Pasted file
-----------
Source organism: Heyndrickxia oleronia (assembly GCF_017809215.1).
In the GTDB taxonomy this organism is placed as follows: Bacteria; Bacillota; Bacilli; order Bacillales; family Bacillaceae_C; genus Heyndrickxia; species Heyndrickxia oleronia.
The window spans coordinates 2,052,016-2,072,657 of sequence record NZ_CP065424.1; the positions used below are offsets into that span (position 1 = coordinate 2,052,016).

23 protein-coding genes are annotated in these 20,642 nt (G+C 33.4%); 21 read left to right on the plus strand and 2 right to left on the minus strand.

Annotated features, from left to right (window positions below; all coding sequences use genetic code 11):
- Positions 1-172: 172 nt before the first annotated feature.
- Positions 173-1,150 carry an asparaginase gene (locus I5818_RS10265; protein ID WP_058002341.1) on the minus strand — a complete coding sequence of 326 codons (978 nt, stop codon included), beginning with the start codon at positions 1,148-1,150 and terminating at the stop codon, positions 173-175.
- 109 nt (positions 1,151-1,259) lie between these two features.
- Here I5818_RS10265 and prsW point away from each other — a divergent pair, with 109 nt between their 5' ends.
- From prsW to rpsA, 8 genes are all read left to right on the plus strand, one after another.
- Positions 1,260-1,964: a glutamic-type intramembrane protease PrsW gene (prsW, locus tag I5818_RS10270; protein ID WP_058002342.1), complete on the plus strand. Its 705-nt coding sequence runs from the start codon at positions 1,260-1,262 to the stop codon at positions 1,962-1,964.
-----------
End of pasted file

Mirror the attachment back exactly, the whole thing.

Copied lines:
Source organism: Heyndrickxia oleronia (assembly GCF_017809215.1).
In the GTDB taxonomy this organism is placed as follows: Bacteria; Bacillota; Bacilli; order Bacillales; family Bacillaceae_C; genus Heyndrickxia; species Heyndrickxia oleronia.
The window spans coordinates 2,052,016-2,072,657 of sequence record NZ_CP065424.1; the positions used below are offsets into that span (position 1 = coordinate 2,052,016).

23 protein-coding genes are annotated in these 20,642 nt (G+C 33.4%); 21 read left to right on the plus strand and 2 right to left on the minus strand.

Annotated features, from left to right (window positions below; all coding sequences use genetic code 11):
- Positions 1-172: 172 nt before the first annotated feature.
- Positions 173-1,150 carry an asparaginase gene (locus I5818_RS10265; protein ID WP_058002341.1) on the minus strand — a complete coding sequence of 326 codons (978 nt, stop codon included), beginning with the start codon at positions 1,148-1,150 and terminating at the stop codon, positions 173-175.
- 109 nt (positions 1,151-1,259) lie between these two features.
- Here I5818_RS10265 and prsW point away from each other — a divergent pair, with 109 nt between their 5' ends.
- From prsW to rpsA, 8 genes are all read left to right on the plus strand, one after another.
- Positions 1,260-1,964: a glutamic-type intramembrane protease PrsW gene (prsW, locus tag I5818_RS10270; protein ID WP_058002342.1), complete on the plus strand. Its 705-nt coding sequence runs from the start codon at positions 1,260-1,262 to the stop codon at positions 1,962-1,964.